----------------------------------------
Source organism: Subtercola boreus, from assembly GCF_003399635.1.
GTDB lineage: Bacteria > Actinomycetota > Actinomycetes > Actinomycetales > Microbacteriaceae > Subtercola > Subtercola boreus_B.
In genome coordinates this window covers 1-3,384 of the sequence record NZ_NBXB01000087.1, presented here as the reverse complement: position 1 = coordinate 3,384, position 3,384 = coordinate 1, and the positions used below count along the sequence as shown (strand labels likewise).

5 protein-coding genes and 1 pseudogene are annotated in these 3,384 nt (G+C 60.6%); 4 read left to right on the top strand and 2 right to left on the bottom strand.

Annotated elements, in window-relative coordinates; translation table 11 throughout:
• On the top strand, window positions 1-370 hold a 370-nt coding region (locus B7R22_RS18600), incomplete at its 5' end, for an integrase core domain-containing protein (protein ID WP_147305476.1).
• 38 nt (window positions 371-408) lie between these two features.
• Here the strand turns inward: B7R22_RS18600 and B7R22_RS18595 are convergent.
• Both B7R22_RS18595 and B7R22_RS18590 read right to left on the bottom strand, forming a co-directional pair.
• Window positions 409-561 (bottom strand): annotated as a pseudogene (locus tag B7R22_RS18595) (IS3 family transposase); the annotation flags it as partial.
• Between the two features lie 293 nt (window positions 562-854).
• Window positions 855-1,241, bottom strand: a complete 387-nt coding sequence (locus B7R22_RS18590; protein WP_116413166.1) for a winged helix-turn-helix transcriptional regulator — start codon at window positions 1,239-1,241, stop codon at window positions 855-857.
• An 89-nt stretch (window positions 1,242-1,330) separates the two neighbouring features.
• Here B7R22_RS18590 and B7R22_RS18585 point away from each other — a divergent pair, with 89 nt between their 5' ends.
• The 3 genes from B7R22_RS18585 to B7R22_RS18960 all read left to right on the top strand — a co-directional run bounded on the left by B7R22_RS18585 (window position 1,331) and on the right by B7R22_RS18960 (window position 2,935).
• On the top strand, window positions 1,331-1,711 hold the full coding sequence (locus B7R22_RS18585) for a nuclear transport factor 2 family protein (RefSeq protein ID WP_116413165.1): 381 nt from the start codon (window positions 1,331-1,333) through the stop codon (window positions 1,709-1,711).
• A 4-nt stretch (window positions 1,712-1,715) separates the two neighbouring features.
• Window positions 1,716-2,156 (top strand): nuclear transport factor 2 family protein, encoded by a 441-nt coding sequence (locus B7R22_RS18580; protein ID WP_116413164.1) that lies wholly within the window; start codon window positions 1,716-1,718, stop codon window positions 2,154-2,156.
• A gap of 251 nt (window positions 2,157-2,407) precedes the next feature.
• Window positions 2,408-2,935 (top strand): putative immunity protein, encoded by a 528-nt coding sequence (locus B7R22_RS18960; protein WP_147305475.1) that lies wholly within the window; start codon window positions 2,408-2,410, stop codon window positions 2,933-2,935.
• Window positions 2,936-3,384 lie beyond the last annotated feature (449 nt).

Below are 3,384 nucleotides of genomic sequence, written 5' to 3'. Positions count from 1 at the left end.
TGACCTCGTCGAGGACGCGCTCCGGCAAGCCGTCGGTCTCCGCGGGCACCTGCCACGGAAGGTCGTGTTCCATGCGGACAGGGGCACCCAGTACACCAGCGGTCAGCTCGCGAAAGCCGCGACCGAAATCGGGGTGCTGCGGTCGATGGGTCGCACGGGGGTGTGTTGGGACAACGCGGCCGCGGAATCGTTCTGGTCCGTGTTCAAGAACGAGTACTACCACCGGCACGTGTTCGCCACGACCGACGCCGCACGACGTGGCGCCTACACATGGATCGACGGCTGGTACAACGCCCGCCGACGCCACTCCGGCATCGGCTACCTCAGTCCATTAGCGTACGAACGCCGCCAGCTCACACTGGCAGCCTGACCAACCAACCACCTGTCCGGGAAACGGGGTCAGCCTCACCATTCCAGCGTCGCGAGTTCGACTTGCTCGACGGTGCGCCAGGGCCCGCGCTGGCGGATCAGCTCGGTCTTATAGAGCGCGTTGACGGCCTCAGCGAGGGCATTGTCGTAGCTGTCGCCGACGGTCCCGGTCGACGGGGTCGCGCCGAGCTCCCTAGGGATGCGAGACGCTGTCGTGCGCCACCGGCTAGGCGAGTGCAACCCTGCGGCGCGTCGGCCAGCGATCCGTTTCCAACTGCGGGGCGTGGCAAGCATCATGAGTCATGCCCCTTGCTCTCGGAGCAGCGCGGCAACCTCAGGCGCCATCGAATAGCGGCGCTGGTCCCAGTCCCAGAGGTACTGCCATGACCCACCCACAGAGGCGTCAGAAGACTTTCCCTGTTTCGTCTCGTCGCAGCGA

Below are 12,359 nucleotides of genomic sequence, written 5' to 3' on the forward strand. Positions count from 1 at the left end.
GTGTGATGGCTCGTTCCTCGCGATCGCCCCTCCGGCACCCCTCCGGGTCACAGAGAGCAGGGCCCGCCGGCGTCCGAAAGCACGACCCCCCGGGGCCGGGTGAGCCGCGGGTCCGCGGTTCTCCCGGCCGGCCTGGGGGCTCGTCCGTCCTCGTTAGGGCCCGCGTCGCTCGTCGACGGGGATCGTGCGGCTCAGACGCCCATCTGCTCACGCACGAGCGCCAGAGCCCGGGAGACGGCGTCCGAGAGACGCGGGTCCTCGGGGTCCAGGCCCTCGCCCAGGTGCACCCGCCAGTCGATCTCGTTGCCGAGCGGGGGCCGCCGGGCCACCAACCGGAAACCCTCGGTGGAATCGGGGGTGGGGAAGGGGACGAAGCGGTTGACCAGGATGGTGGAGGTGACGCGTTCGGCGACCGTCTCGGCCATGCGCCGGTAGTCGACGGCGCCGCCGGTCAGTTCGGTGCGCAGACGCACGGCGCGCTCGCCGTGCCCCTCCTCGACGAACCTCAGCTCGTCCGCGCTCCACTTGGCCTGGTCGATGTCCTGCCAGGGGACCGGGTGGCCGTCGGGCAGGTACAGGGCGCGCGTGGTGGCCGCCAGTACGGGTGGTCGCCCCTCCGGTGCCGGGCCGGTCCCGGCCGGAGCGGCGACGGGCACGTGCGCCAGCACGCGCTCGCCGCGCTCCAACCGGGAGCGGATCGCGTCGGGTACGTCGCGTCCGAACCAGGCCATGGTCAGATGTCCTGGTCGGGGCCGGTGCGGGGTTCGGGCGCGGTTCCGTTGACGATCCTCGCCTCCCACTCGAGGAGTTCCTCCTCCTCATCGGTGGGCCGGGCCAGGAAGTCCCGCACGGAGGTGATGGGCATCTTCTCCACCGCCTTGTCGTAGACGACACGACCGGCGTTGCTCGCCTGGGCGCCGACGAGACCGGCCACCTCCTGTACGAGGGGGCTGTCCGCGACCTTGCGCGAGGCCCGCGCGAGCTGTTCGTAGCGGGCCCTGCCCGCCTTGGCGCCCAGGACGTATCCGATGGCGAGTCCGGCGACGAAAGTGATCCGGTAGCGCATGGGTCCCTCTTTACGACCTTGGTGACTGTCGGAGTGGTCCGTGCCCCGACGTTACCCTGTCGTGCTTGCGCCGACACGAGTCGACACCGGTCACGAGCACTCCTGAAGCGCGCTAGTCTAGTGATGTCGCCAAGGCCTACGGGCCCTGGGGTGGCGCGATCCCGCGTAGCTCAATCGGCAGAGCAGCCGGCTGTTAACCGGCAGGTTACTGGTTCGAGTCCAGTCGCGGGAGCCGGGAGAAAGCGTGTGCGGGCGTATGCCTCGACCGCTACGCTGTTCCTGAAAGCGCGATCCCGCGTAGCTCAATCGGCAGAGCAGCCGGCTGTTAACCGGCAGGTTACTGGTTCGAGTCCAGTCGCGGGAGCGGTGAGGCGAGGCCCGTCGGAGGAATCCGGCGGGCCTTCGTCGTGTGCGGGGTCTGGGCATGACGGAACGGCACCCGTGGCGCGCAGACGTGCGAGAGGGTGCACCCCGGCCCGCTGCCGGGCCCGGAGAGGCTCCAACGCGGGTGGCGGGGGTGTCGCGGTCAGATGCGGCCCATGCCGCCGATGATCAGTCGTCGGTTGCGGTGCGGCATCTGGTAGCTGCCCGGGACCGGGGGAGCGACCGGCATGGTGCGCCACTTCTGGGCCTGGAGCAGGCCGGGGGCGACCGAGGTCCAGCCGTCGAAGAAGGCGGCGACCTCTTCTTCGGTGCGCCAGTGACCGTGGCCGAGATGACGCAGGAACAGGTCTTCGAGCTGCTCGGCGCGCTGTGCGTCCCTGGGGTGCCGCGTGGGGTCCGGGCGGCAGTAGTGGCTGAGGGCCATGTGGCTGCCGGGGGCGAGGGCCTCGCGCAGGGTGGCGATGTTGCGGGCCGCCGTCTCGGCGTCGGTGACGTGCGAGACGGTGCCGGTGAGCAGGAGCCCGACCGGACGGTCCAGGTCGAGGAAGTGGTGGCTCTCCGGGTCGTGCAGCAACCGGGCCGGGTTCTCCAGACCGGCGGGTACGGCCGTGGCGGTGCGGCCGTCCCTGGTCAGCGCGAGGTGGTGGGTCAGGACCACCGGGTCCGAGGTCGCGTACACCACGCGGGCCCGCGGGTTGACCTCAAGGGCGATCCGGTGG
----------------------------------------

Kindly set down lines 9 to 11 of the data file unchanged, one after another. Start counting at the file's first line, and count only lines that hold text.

• Both B7R22_RS18595 and B7R22_RS18590 read right to left on the bottom strand, forming a co-directional pair.
• Window positions 409-561 (bottom strand): annotated as a pseudogene (locus tag B7R22_RS18595) (IS3 family transposase); the annotation flags it as partial.
• Between the two features lie 293 nt (window positions 562-854).